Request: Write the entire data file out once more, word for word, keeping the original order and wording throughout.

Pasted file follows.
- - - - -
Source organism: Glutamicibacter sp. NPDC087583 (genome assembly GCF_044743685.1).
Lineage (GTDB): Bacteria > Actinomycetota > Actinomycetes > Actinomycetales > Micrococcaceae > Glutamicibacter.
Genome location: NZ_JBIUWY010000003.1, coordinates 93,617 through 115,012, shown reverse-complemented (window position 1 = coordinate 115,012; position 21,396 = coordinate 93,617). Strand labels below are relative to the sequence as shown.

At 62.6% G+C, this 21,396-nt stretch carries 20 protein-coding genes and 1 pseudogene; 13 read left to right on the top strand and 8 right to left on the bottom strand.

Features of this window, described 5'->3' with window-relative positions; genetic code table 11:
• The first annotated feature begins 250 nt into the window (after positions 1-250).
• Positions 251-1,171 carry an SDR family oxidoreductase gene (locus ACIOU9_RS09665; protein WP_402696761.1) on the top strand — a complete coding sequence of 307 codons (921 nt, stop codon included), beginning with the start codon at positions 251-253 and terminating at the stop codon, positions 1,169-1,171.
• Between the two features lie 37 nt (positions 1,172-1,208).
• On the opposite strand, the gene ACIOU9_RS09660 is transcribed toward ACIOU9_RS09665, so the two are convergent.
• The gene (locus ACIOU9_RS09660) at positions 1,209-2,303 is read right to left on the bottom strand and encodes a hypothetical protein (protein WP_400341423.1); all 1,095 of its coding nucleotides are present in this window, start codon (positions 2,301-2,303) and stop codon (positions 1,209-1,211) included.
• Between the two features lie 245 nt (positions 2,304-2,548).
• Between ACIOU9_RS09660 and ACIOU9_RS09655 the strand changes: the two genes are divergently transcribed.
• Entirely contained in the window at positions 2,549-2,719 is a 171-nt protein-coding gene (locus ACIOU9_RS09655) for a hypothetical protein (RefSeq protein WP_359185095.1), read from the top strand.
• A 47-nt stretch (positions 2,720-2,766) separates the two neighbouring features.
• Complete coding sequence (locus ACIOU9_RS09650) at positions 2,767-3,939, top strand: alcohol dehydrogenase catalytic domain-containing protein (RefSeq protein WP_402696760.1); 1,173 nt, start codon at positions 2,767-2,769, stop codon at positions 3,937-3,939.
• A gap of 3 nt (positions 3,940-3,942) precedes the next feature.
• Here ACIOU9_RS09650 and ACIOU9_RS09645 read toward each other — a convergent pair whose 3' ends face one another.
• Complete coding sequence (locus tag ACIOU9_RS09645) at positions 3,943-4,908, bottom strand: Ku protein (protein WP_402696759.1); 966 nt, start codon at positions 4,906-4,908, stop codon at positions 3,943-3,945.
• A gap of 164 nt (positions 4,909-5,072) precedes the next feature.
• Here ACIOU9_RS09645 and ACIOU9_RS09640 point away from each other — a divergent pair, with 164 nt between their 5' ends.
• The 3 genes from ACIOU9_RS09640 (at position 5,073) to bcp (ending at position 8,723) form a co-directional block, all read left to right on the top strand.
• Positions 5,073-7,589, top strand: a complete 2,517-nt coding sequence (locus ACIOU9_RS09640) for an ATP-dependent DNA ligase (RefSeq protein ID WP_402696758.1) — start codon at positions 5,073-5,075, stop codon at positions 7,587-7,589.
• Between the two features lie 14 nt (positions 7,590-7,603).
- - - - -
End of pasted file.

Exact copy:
Source organism: Glutamicibacter sp. NPDC087583 (genome assembly GCF_044743685.1).
Lineage (GTDB): Bacteria > Actinomycetota > Actinomycetes > Actinomycetales > Micrococcaceae > Glutamicibacter.
Genome location: NZ_JBIUWY010000003.1, coordinates 93,617 through 115,012, shown reverse-complemented (window position 1 = coordinate 115,012; position 21,396 = coordinate 93,617). Strand labels below are relative to the sequence as shown.

At 62.6% G+C, this 21,396-nt stretch carries 20 protein-coding genes and 1 pseudogene; 13 read left to right on the top strand and 8 right to left on the bottom strand.

Features of this window, described 5'->3' with window-relative positions; genetic code table 11:
• The first annotated feature begins 250 nt into the window (after positions 1-250).
• Positions 251-1,171 carry an SDR family oxidoreductase gene (locus ACIOU9_RS09665; protein WP_402696761.1) on the top strand — a complete coding sequence of 307 codons (921 nt, stop codon included), beginning with the start codon at positions 251-253 and terminating at the stop codon, positions 1,169-1,171.
• Between the two features lie 37 nt (positions 1,172-1,208).
• On the opposite strand, the gene ACIOU9_RS09660 is transcribed toward ACIOU9_RS09665, so the two are convergent.
• The gene (locus ACIOU9_RS09660) at positions 1,209-2,303 is read right to left on the bottom strand and encodes a hypothetical protein (protein WP_400341423.1); all 1,095 of its coding nucleotides are present in this window, start codon (positions 2,301-2,303) and stop codon (positions 1,209-1,211) included.
• Between the two features lie 245 nt (positions 2,304-2,548).
• Between ACIOU9_RS09660 and ACIOU9_RS09655 the strand changes: the two genes are divergently transcribed.
• Entirely contained in the window at positions 2,549-2,719 is a 171-nt protein-coding gene (locus ACIOU9_RS09655) for a hypothetical protein (RefSeq protein WP_359185095.1), read from the top strand.
• A 47-nt stretch (positions 2,720-2,766) separates the two neighbouring features.
• Complete coding sequence (locus ACIOU9_RS09650) at positions 2,767-3,939, top strand: alcohol dehydrogenase catalytic domain-containing protein (RefSeq protein WP_402696760.1); 1,173 nt, start codon at positions 2,767-2,769, stop codon at positions 3,937-3,939.
• A gap of 3 nt (positions 3,940-3,942) precedes the next feature.
• Here ACIOU9_RS09650 and ACIOU9_RS09645 read toward each other — a convergent pair whose 3' ends face one another.
• Complete coding sequence (locus tag ACIOU9_RS09645) at positions 3,943-4,908, bottom strand: Ku protein (protein WP_402696759.1); 966 nt, start codon at positions 4,906-4,908, stop codon at positions 3,943-3,945.
• A gap of 164 nt (positions 4,909-5,072) precedes the next feature.
• Here ACIOU9_RS09645 and ACIOU9_RS09640 point away from each other — a divergent pair, with 164 nt between their 5' ends.
• The 3 genes from ACIOU9_RS09640 (at position 5,073) to bcp (ending at position 8,723) form a co-directional block, all read left to right on the top strand.
• Positions 5,073-7,589, top strand: a complete 2,517-nt coding sequence (locus ACIOU9_RS09640) for an ATP-dependent DNA ligase (RefSeq protein ID WP_402696758.1) — start codon at positions 5,073-5,075, stop codon at positions 7,587-7,589.
• Between the two features lie 14 nt (positions 7,590-7,603).